• August 2, 1983 James Lee Jamerson, hall of fame bass player and member of Motown’s Funk Brothers, died. Jamerson was born January 29, 1936 on Edisto Island, South Carolina. He moved to Detroit, Michigan in 1954. He learned to play the bass at Northwestern High School and soon began playing in blues and jazz clubs. Jamerson joined Motown Records in 1959 and is reported to have played on 95% of Motown recordings between 1962 and 1968. Jamerson’s relationship with Motown ended in 1973 and he went on to perform on such hits as the Hues Corporation’s “Rock the Boat” (1974), The Sylvers’ “Boogie Fever” (1975), and Marilyn McCoo and Billy Davis’ “You Don’t Have To Be A Star (To Be In My Show)” (1976). Jamerson was posthumously inducted into the Rock and Roll Hall of Fame in 2000 and the Fender Hall of Fame in 2009.
  • August 2, 1994 Harold Delaney, scientist and educator, died. Delaney was born August 24, 1919 in Philadelphia, Pennsylvania. He earned his Bachelor of Science degree in 1941 and Master of Arts degree in chemistry in 1943 from Howard University. He was one of the first two students to earn a Ph. D. in chemistry from Howard in 1958. Between 1943 and 1945, Delaney worked as a chemist on the Manhattan Project at the University of Chicago which led to the development of the atomic bomb. He was a faculty member at Morgan State University from 1948 to 1969 and became the first male president of Manhattanville College in 1974. He later served as vice president of the American Association of State Colleges and Universities. He retired from that position in 1987.
  • August 2, 1995 Lawrence Dunbar Reddick, historian, curator, educator and author, died. Reddick was born March 3, 1910 in Jacksonville, Florida. He earned his Bachelor of Arts degree in 1932 and Master of Arts degree in 1933 from Fisk University. He earned his Ph. D. in history from the University of Chicago in 1939. In 1934, Reddick led the Works Project Administration slave narratives project which collected 250 slave narratives. Reddick was outspoken in his view that the accurate portrayal of African American history was crucial to the advancement of the race and that the history of all persons of African ancestry be collected, recorded, and embraced. He served as curator at the Schomburg Collection of Negro Literature (now Schomburg Center for Research in Black Culture) from 1939 to 1948. Reddick became chief librarian and professor of history at Atlanta University in 1948. He also became involved in the Civil Rights Movement and served on the board of the Southern Christian Leadership Conference. His involvement in the movement resulted in him being fired from Atlanta University. After that, he held various positions at a number of schools before retiring in 1987. Reddick authored “Our Cause Speeds On” in 1957 and “Crusader Without Violence: A Biography of Martin Luther King, Jr.” in 1959. He co-authored “The Southerner as American” in 1960 and “Worth Fighting For: The History of the Negro in the United States During the Civil War and Reconstruction” in 1965.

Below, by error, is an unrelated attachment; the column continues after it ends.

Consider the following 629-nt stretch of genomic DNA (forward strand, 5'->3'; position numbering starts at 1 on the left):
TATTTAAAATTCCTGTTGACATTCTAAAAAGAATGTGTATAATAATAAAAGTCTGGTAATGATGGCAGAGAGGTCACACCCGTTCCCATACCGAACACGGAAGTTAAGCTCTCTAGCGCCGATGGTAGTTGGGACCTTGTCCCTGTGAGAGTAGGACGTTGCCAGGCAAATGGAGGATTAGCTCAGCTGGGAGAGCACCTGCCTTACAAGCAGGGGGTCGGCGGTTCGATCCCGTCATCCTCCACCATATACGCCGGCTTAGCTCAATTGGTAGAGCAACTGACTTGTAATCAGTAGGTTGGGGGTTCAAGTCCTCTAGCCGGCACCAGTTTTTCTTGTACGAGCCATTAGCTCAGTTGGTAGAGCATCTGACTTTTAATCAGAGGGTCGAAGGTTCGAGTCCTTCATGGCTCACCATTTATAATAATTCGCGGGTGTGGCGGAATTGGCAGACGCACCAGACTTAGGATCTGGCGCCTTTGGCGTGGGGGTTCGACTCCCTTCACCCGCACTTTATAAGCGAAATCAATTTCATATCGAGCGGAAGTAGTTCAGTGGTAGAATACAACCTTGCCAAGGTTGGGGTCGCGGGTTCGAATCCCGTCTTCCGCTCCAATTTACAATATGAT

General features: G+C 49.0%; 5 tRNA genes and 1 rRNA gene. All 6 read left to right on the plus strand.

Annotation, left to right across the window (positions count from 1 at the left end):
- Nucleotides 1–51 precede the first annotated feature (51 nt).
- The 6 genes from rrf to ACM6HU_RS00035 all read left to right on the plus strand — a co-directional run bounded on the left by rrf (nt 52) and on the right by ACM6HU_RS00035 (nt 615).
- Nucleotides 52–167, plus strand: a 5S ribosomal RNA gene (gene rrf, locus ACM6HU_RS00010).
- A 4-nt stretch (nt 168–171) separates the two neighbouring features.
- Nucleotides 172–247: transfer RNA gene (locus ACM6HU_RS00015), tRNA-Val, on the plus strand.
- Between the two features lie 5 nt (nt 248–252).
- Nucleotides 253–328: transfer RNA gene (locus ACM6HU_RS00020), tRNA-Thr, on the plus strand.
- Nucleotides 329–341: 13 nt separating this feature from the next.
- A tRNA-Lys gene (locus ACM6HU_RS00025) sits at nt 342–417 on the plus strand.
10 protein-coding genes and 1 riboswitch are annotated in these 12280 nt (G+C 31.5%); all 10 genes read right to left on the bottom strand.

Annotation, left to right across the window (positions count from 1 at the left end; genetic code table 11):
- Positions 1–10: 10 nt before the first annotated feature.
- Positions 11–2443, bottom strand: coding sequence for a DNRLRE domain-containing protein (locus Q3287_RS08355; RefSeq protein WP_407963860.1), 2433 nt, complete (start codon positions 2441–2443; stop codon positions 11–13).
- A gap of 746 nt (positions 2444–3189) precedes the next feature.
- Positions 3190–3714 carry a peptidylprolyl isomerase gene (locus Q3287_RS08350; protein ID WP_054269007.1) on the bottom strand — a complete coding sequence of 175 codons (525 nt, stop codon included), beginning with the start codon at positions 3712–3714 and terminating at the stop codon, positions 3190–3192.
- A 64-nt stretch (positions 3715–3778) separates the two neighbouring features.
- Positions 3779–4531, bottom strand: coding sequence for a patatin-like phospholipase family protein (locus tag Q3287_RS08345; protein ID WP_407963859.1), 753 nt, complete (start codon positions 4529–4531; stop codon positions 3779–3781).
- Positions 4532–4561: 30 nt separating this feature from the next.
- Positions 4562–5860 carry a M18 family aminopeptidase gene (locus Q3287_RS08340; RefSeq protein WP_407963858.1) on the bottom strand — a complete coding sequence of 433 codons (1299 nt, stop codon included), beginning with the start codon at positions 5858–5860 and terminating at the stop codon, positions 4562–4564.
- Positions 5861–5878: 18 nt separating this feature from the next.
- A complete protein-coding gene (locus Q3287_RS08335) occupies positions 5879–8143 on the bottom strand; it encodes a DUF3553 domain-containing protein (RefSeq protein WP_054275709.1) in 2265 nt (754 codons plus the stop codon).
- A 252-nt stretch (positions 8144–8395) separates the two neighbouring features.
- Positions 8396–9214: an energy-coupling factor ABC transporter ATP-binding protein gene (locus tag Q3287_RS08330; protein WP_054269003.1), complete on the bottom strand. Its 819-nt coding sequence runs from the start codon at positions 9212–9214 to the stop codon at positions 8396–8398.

• August 2, 1997 Fela Anikulapo Kuti, multi-instrumentalist, composer and human rights activist, died. Fela was born Olufela Olusegun Oludotun Ransome-Kuti October 15, 1938 in Abeokuta, Nigeria. Fela was sent to London, England in 1958 to study medicine but decided to study music instead at the Trinity College of Music. He returned to Nigeria in 1963 and formed a band. Fela took the band to the United States in 1969 and discovered the Black Power Movement. After returning to Nigeria, his music became more politically motivated. His music was popular among the Nigerian public and Africans in general but unpopular with the ruling government. Fela released the album “Zombie” in 1977 which was an attack on the Nigerian military. The album was a smash hit with the public but resulted in an attack by Nigerian soldiers in which Fela was severely beaten and his mother was killed. Fela formed his own political party, Movement of the People, in 1979 and put himself up for president in Nigeria’s first elections in more than a decade. His candidacy was refused by the government. Fela was jailed by the government in 1984 for 20 months. He released the anti-apartheid album “Beasts of No Nation” in 1989. More than a million people attended Fela’s funeral. A number of biographies have been written about Fela, including “Fela, Fela! This Bitch of a Life” (1982), “Fela: The Life and Times of an African Musical Icon” (1997), and “The Ikoyi Prison Narratives: The Spiritualism and Political Philosophy of Fela Kuti” (2009). A production of his life titled “Fela!” opened on Broadway in 2009 and continues to tour around the world.
  • August 2, 2013 Julius LeVonne Chambers, lawyer, civil rights activist and educator, died. Chambers was born October 6, 1936 in Mount Gilead, North Carolina. He earned his Bachelor of Arts degree, summa cum laude, in history from North Carolina Central University, Master of Arts degree from the University of Michigan in 1959, and Juris Doctor degree from the University of North Carolina Law School, where he was the first African American editor-in-chief of the law review and graduated first in his class, in 1962. He earned his Master of Laws degree from Columbia University Law School in 1964. Chambers was part of the first integrated law firm in North Carolina from 1964 to 1984. That firm successfully litigated a number of key civil rights cases before the United States Supreme Court. For these efforts, Chambers’ home was bombed in 1965 and his law office was firebombed in 1971. Chambers headed the NAACP Legal Defense Fund from 1984 to 1993. He then served as chancellor of North Carolina Central University from 1993 to 2001. Chambers also served as lecturer or adjunct professor at a number of law schools, including Harvard, University of Michigan, University of Virginia, and University of Pennsylvania. He received several honorary doctorate degrees.